What is the Christians In Career Transition (CICT) Ministry?
We are an Ecumenical support ministry that began at St. Matthew Church in Charlotte, NC during March 1997. Since that time, we have helped hundreds of people to understand and successfully put into practice those methods and procedures for finding and accepting employment. People who come to St. Matthew’s Christians in Career Transition have lost their jobs, or are working in a job that does not or soon will not provide a family supporting income and benefits.
Mission: To provide guidance for those out of work or about to be out of work who attend the CICT meetings regardless of their faith, for the purpose of helping them find employment. This is accomplished by discussing issues encountered by job seekers, recommending actions and providing advice based on experience, critiquing résumés, providing articles and reference publications, fostering work group interchanges, discussing networking and interviewing techniques, suggesting people with whom they can network, directing job seekers to employ various tips and methods to aid their search, and distributing job leads and postings.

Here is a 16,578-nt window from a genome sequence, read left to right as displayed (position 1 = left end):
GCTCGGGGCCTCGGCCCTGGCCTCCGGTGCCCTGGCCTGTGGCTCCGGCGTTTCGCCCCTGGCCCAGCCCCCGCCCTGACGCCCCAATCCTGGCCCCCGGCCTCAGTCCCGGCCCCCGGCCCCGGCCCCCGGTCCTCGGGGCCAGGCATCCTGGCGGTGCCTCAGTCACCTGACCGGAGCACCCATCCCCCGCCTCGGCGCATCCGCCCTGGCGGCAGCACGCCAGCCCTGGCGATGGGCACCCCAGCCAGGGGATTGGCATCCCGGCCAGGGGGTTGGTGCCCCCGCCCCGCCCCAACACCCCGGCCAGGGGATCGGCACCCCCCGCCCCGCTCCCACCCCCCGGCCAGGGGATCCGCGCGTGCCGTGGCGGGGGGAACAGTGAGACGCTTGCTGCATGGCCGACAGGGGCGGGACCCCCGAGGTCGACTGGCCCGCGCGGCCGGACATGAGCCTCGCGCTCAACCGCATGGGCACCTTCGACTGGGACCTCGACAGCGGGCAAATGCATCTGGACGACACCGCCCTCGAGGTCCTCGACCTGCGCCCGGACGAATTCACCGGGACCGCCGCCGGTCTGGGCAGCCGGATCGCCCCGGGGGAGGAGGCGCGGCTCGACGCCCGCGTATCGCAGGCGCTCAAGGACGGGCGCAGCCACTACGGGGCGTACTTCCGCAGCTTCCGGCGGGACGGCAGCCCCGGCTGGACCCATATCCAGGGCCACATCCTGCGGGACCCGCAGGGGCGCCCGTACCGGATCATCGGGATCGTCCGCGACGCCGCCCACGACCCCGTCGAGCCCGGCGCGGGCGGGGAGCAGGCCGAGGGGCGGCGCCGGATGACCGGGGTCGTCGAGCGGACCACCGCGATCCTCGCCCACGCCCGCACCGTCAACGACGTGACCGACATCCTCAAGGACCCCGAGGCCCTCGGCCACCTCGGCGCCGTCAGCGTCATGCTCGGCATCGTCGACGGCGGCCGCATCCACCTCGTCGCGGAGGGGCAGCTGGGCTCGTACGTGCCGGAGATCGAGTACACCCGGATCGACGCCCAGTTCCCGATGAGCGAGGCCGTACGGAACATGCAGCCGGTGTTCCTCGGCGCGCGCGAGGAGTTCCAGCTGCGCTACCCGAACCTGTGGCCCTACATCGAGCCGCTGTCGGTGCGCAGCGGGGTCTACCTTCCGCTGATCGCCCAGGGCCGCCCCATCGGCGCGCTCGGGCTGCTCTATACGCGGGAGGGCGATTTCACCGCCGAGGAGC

The CICT ministry provides their services free of charge. Your obligation to CICT is very simple. We ask that when you get that new job, you let the facilitator / counselors know your status, help others find a position of employment by being a network contact, and advising us of positions that you know are available.
There are numerous other groups in the Greater Charlotte community that provide support, and job seekers are encouraged to visit them. However, we ask all job seekers to keep us informed of their status.